Only a few days after deliberating over the eventual fate of the Affordable Care Act, the Supreme Court issued the opinion in Florence v. Board of Chosen Freeholders, which allows prisons to strip-search detainees regardless of whether prison officials have a reasonable suspicion that the prisoner may be carrying contraband. The decision precipitated a firestorm of condemnations from those who were astounded that the same justices who treated Obamacare with such skepticism would allow the state to humiliate nonthreatening prisoners. But those commentators learned the wrong lesson from the erroneous decision in Florence. In fact, Florence demonstrates precisely why the Supreme Court must strike down the Affordable Care Act.
The issue of the constitutionality of the individual mandate is a question of power—whether Congress has power over people who have not purchased health insurance. The issue in Florence was also a question of power, but of a slightly different nature. In Florence, it was undeniable that prison officials had power over their detainees. Even though some detainees were undoubtedly innocent, just as Mr. Florence eventually proved to be, the officials had gone through the requisite procedures. The only question in the case was whether the Fourth Amendment, which protects people from unreasonable searches and seizures, creates a carve-out for those already under prison officials’ power.
Basing their opinion on the traditional deference given to prison administrators, the Court in Florence held that the Fourth Amendment creates no such carve-out for nonviolent detainees. The Supreme Court has often acknowledged that they do not understand how to run a prison, not least because they are very unlikely to have spent any time there. Therefore, once detainees cross the threshold into the ambit of prison officials’ power, the Court has generally been reluctant to second-guess how that power is used.
For similar reasons, courts have been highly deferential to Congress when it is acting within the scope of its enumerated powers. Once Congress is properly regulating commerce, courts have generally deferred to congressional judgment on the basis that judges are unqualified to decide whether something is an effective or ineffective regulation. Courts are much better at deciding whether a power exists than deciding if a power was exercised in a reasonable fashion. Whether a power was exercised reasonably is usually treated by the courts as an insanity test—if the use of the power was not totally insane, then it is reasonable. In short, once power is granted, it is much more difficult to protect ourselves against abuses of that power.
This is precisely why the Framers of the Constitution carefully delineated the scope of congressional powers. It is easier to preserve liberty by denying power over large parts of our lives than by granting expansive power and then using individual rights to carve out small chunks of liberty for chosen individuals/activities. In the former system, liberty is presumed and power is the exception. In the latter, power is presumed and liberty is the exception.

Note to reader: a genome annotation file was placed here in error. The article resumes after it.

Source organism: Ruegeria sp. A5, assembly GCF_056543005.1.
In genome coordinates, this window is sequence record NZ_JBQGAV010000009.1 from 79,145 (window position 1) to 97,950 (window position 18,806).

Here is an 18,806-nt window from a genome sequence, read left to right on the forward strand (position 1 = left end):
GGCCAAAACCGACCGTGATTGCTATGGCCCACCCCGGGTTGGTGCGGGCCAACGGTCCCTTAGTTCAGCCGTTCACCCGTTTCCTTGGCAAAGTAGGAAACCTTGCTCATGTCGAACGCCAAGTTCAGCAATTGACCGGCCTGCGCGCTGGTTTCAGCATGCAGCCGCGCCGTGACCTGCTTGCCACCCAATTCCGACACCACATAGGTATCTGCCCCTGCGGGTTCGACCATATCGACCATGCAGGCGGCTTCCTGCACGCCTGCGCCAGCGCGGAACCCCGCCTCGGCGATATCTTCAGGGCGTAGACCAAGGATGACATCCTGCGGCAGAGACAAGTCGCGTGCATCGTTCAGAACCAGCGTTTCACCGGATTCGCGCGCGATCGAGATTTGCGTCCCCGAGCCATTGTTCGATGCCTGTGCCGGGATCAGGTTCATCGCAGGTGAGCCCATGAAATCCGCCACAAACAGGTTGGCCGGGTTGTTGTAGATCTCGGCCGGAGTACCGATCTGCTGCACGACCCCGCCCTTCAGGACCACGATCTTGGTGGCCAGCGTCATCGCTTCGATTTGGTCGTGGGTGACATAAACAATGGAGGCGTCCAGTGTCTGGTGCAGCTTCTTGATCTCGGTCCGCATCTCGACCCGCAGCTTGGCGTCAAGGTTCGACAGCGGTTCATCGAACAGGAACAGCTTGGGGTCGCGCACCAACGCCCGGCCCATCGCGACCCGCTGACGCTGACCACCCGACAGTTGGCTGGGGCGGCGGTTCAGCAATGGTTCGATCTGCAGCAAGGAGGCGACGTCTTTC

The challenge to the Affordable Care Act is about preserving this system of broad liberty and limited power that forms the backbone of our constitutional structure. If Congress is allowed to take power over those who have failed to purchase health insurance, then Congress’s power over that part of “commerce”—namely, those who may enter into commerce, a.k.a. everyone—will be nearly absolute. Like prisoners subject to the whims of prison officials, our ability to challenge Congress’s subsequent abuses of power will be limited to the few available individual rights claims. Also, like prison officials, courts will give Congress extreme deference to regulate the nation’s “commerce.”
Many critics of the challenge to the Affordable Care Act continually invoked “deference to Congress’s reasonable judgment” as a reason why the individual mandate should be upheld. This misunderstands the question at issue. Congress, like prison officials, only gets deference after they are acting within the realm of their powers. They do not and should not get deference in deciding whether or not something or someone is within the scope of his power. This would be akin to allowing prison officials to incarcerate someone if they reasonably believed he committed a crime. For the purposes of law, someone either is or is not a criminal and something either is or is not commerce. “Reasonable belief” has nothing to do with it.
But many proponents of the constitutionality of the individual mandate argue just that: that Congress had a “reasonable belief” that some of those who lack health insurance will shift costs onto others in the future. Again, this misunderstands the question at issue. Congress has power to regulate commerce, not the possibility of future commerce or, even worse, a reasonable belief in the possibility of future commerce. The Court disavowed this line of reasoning in Lopez and Morrison when they refused to examine the “fit” between commerce and guns in school zones (Lopez) and violence against women (Morrison).
I won’t be so hyperbolic and claim that, in the event Obamacare is upheld, humiliating strip searches await all of us. Instead, I will simply reiterate that it will be much harder to make constitutional arguments against such humiliations, which is disturbing enough.